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# Easy Test-Taking Tips: Know Your SOH CAH TOA for the Math Section of the ACT! (Plus a challenge ACT math problem!)

July 22, 2019

Most junior classÂ math students in America know what SOH CAH TOA stands for:

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The Sine (of an angle) = the Opposite divided by the Hypotenuse.

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The CosineÂ (of an angle) = the AdjacentÂ divided by the Hypotenuse.

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The Tangent (of an angle) = the Opposite divided by theÂ Adjacent.Â

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They also know these trigonometry rules apply to right triangles only and not non-right triangles. (See the diagram above)

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If they are solid with these rules or just need to brush up on their skills, good things await forÂ their ACT math scores...

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The ACT Math Section sometimes contains as many as three SOH CAH TOA questions. That's potentially three nearly free points forÂ a test taker. And remember thatÂ for an ACT Math SectionÂ threeÂ points can be huge.Â A few more correct answers in the ACT Math Section can raise a scale score a whole point and sometimes two!

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TEST-TIP:Â MEMORIZE the SOH CAH TOA rules and practiceÂ themÂ for your ACT

(But...always remember to guess quickly on any question--even a SOH CAH TOA question--thatÂ stumps you, thenÂ move on to an easier one!)

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To all of you ACT test takers out there, let's review SOH CAH TOA problems with an eye for how the ACT likes to present them.

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As many of you know, the math section gets harder as you go from question 1 to question 60. And SOH CAH TOA problems can appear near the beginning, in the middle, or near the end of anÂ exam. In other words they can be easy, medium in difficulty, or tough. But if you know the trig rules well and have had a little practice, even tougher end-of-the-test versions can be manageable. Also, most of the ACT'sÂ SOH CAH TOA problems come with a figure drawn for you. All you need to do is the finalÂ solving steps using yourÂ trig rules and algebra skills.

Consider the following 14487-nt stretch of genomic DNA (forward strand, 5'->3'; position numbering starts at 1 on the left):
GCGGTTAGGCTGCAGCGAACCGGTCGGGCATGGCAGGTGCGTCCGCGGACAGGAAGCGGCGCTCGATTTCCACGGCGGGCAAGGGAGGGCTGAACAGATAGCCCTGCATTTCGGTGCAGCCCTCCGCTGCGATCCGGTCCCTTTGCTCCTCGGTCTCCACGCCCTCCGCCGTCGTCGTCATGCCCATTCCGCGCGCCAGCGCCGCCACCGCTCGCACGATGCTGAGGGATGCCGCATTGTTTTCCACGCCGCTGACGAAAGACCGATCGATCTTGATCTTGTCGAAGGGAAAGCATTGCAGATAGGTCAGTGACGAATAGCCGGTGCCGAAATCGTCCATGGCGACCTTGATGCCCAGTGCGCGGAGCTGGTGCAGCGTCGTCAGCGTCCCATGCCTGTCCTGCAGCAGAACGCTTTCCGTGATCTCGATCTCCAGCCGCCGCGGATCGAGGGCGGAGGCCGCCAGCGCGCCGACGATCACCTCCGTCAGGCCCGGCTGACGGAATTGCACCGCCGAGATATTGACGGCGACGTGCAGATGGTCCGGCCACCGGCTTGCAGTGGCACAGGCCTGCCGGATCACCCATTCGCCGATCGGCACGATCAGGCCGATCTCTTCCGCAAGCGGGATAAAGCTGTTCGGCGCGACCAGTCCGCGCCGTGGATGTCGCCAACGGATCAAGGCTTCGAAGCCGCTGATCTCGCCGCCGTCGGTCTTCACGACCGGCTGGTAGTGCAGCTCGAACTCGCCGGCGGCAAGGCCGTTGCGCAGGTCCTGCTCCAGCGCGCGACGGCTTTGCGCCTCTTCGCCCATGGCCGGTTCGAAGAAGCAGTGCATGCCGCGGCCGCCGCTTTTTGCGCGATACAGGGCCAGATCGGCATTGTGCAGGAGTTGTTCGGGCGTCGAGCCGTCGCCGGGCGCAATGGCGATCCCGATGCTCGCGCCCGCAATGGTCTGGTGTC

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EASY SOH CAH TOA:

An easy SOH CAH TOA (SCT) problem could lookÂ something like this problem pictured below.

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But before we get to it, in general, follow these basic steps for SCT probs:

1. find your known angle, your known side and another known or unknown side

2. set up an equation using either SOH,Â CAH, or TOA

3. solve your equation

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For this problem above you do not have use your calculator. As well,Â which trig rule to use is already revealed by the question itself. All you need to do is find your known and unknownÂ sides and which angle to use.

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The angle part is easy becauseÂ the problem itselfÂ asks forÂ the sine ofÂ angleÂ A.Â

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Therefore,Â we need to use the trig rule for sines which isÂ "SOH". Now, simply look at where angle A is in the triangle. Then, from that corner of the triangle ask yourself whichÂ side is opposite of angle A...ItÂ is 12 km. Then ask what is the length of theÂ hypotenuse side (always the longest side)...It is 13 km. Follow the SOHÂ rule now. The sine of angle A is the opposite (12 km) over the hypotenuse (13 km)Â to make the fraction (or ratio) ofÂ 12/13. The correct answer is C! Not too bad right? Go step-by-step for an easy point.

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MEDIUMÂ SOH CAH TOA:

A semi-tough SCT questionÂ could appear around the middle of the exam and look like the next problem below. How would you know thisÂ might be a SCT problem?Â Two big clues are that there is a right triangle involved, and the answers themselves contain trig words likeÂ tan, cos and sin. To solve this problem,Â you will not only have to correctly find two sides (known and unknown) to satisfyÂ one of the three trig rules (as in the problem above), but you will have to study the figure to decide which rule to use in theÂ first place. You will also have to do a little algebra!Â But if you go step by step,Â it's not too bad.

First read the problem carefully and try to figure outÂ what it is asking you to find. Hopefully, it's clear enough to seeÂ that you need to find the distance from "the boat to the dock". This is your unknown side.Â Label it x on the diagram.

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x = distance from boat to dock.

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But what angle should you use? For the angle, useÂ the only other corner besides the right angle where you know the degree value.Â It's the lighthouse corner angle which measuresÂ 52 degrees. This is your known angle.